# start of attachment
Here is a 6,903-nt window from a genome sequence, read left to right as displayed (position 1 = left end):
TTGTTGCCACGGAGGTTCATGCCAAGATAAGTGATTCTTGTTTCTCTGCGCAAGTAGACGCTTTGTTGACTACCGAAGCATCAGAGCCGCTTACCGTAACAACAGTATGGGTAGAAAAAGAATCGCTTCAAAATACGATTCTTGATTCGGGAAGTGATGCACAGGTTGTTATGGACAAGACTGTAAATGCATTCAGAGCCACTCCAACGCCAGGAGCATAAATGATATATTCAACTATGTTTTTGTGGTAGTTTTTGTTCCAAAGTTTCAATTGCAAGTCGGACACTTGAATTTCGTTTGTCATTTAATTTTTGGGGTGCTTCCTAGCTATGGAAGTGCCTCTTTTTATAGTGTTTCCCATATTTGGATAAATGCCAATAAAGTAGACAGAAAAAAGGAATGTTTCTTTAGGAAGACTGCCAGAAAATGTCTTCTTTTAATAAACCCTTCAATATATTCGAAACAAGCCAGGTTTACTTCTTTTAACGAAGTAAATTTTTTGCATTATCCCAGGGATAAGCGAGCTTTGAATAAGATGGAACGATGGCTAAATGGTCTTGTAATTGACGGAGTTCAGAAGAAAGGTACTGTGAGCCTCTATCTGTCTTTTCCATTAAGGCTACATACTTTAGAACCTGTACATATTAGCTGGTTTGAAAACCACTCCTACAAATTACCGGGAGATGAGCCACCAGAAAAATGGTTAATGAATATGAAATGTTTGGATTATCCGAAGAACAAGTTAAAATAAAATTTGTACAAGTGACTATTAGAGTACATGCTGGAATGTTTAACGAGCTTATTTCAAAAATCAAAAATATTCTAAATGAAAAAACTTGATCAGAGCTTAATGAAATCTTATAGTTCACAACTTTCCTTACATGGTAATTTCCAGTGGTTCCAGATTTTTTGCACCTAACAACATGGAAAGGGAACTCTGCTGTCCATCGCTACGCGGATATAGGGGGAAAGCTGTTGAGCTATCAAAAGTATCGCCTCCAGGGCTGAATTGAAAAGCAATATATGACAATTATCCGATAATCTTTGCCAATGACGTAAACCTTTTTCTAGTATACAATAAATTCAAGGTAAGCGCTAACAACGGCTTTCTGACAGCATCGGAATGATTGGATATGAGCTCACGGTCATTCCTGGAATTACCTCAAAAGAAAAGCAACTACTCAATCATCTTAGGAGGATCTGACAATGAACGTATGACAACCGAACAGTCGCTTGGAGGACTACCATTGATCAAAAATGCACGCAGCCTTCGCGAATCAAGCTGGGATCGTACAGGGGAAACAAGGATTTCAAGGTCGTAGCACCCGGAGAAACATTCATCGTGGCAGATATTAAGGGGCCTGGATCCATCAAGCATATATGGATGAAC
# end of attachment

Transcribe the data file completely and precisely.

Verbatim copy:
Here is a 6,903-nt window from a genome sequence, read left to right as displayed (position 1 = left end):
TTGTTGCCACGGAGGTTCATGCCAAGATAAGTGATTCTTGTTTCTCTGCGCAAGTAGACGCTTTGTTGACTACCGAAGCATCAGAGCCGCTTACCGTAACAACAGTATGGGTAGAAAAAGAATCGCTTCAAAATACGATTCTTGATTCGGGAAGTGATGCACAGGTTGTTATGGACAAGACTGTAAATGCATTCAGAGCCACTCCAACGCCAGGAGCATAAATGATATATTCAACTATGTTTTTGTGGTAGTTTTTGTTCCAAAGTTTCAATTGCAAGTCGGACACTTGAATTTCGTTTGTCATTTAATTTTTGGGGTGCTTCCTAGCTATGGAAGTGCCTCTTTTTATAGTGTTTCCCATATTTGGATAAATGCCAATAAAGTAGACAGAAAAAAGGAATGTTTCTTTAGGAAGACTGCCAGAAAATGTCTTCTTTTAATAAACCCTTCAATATATTCGAAACAAGCCAGGTTTACTTCTTTTAACGAAGTAAATTTTTTGCATTATCCCAGGGATAAGCGAGCTTTGAATAAGATGGAACGATGGCTAAATGGTCTTGTAATTGACGGAGTTCAGAAGAAAGGTACTGTGAGCCTCTATCTGTCTTTTCCATTAAGGCTACATACTTTAGAACCTGTACATATTAGCTGGTTTGAAAACCACTCCTACAAATTACCGGGAGATGAGCCACCAGAAAAATGGTTAATGAATATGAAATGTTTGGATTATCCGAAGAACAAGTTAAAATAAAATTTGTACAAGTGACTATTAGAGTACATGCTGGAATGTTTAACGAGCTTATTTCAAAAATCAAAAATATTCTAAATGAAAAAACTTGATCAGAGCTTAATGAAATCTTATAGTTCACAACTTTCCTTACATGGTAATTTCCAGTGGTTCCAGATTTTTTGCACCTAACAACATGGAAAGGGAACTCTGCTGTCCATCGCTACGCGGATATAGGGGGAAAGCTGTTGAGCTATCAAAAGTATCGCCTCCAGGGCTGAATTGAAAAGCAATATATGACAATTATCCGATAATCTTTGCCAATGACGTAAACCTTTTTCTAGTATACAATAAATTCAAGGTAAGCGCTAACAACGGCTTTCTGACAGCATCGGAATGATTGGATATGAGCTCACGGTCATTCCTGGAATTACCTCAAAAGAAAAGCAACTACTCAATCATCTTAGGAGGATCTGACAATGAACGTATGACAACCGAACAGTCGCTTGGAGGACTACCATTGATCAAAAATGCACGCAGCCTTCGCGAATCAAGCTGGGATCGTACAGGGGAAACAAGGATTTCAAGGTCGTAGCACCCGGAGAAACATTCATCGTGGCAGATATTAAGGGGCCTGGATCCATCAAGCATATATGGATGAAC